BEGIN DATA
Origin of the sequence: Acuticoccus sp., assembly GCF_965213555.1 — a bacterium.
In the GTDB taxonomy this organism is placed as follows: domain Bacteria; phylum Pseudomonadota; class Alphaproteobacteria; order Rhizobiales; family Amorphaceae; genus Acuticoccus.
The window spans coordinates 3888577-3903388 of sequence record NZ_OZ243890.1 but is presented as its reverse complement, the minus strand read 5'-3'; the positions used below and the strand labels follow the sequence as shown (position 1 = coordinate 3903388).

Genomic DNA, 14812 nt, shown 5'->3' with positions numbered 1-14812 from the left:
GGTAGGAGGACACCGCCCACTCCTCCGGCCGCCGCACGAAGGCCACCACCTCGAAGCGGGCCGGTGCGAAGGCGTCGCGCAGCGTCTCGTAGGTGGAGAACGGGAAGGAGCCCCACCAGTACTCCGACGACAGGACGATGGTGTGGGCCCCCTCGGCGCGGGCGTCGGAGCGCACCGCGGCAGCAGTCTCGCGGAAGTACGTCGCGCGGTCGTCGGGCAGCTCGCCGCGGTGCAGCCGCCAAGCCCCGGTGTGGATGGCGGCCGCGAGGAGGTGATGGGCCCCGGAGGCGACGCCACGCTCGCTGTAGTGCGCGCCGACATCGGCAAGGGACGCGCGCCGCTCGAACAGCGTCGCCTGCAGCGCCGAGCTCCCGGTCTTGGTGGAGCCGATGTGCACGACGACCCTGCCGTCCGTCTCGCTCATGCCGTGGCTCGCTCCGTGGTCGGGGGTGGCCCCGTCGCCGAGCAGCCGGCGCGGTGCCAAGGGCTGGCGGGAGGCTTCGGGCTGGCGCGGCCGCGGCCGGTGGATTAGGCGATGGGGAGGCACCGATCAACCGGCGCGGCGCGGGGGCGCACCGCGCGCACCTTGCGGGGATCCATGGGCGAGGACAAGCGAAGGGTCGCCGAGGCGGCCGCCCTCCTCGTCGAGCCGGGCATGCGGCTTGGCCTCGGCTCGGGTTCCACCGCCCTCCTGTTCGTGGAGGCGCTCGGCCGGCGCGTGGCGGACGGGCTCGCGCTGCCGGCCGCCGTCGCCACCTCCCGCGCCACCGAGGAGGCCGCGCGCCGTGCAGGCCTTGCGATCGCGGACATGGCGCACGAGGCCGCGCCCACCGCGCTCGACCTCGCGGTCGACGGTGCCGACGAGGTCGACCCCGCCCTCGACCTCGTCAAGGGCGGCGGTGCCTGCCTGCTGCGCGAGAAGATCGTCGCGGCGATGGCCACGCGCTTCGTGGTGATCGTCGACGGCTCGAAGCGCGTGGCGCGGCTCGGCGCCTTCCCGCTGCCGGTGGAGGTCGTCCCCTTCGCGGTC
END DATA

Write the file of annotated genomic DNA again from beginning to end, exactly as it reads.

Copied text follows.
Origin of the sequence: Acuticoccus sp., assembly GCF_965213555.1 — a bacterium.
In the GTDB taxonomy this organism is placed as follows: domain Bacteria; phylum Pseudomonadota; class Alphaproteobacteria; order Rhizobiales; family Amorphaceae; genus Acuticoccus.
The window spans coordinates 3888577-3903388 of sequence record NZ_OZ243890.1 but is presented as its reverse complement, the minus strand read 5'-3'; the positions used below and the strand labels follow the sequence as shown (position 1 = coordinate 3903388).

Genomic DNA, 14812 nt, shown 5'->3' with positions numbered 1-14812 from the left:
GGTAGGAGGACACCGCCCACTCCTCCGGCCGCCGCACGAAGGCCACCACCTCGAAGCGGGCCGGTGCGAAGGCGTCGCGCAGCGTCTCGTAGGTGGAGAACGGGAAGGAGCCCCACCAGTACTCCGACGACAGGACGATGGTGTGGGCCCCCTCGGCGCGGGCGTCGGAGCGCACCGCGGCAGCAGTCTCGCGGAAGTACGTCGCGCGGTCGTCGGGCAGCTCGCCGCGGTGCAGCCGCCAAGCCCCGGTGTGGATGGCGGCCGCGAGGAGGTGATGGGCCCCGGAGGCGACGCCACGCTCGCTGTAGTGCGCGCCGACATCGGCAAGGGACGCGCGCCGCTCGAACAGCGTCGCCTGCAGCGCCGAGCTCCCGGTCTTGGTGGAGCCGATGTGCACGACGACCCTGCCGTCCGTCTCGCTCATGCCGTGGCTCGCTCCGTGGTCGGGGGTGGCCCCGTCGCCGAGCAGCCGGCGCGGTGCCAAGGGCTGGCGGGAGGCTTCGGGCTGGCGCGGCCGCGGCCGGTGGATTAGGCGATGGGGAGGCACCGATCAACCGGCGCGGCGCGGGGGCGCACCGCGCGCACCTTGCGGGGATCCATGGGCGAGGACAAGCGAAGGGTCGCCGAGGCGGCCGCCCTCCTCGTCGAGCCGGGCATGCGGCTTGGCCTCGGCTCGGGTTCCACCGCCCTCCTGTTCGTGGAGGCGCTCGGCCGGCGCGTGGCGGACGGGCTCGCGCTGCCGGCCGCCGTCGCCACCTCCCGCGCCACCGAGGAGGCCGCGCGCCGTGCAGGCCTTGCGATCGCGGACATGGCGCACGAGGCCGCGCCCACCGCGCTCGACCTCGCGGTCGACGGTGCCGACGAGGTCGACCCCGCCCTCGACCTCGTCAAGGGCGGCGGTGCCTGCCTGCTGCGCGAGAAGATCGTCGCGGCGATGGCCACGCGCTTCGTGGTGATCGTCGACGGCTCGAAGCGCGTGGCGCGGCTCGGCGCCTTCCCGCTGCCGGTGGAGGTCGTCCCCTTCGCGGTC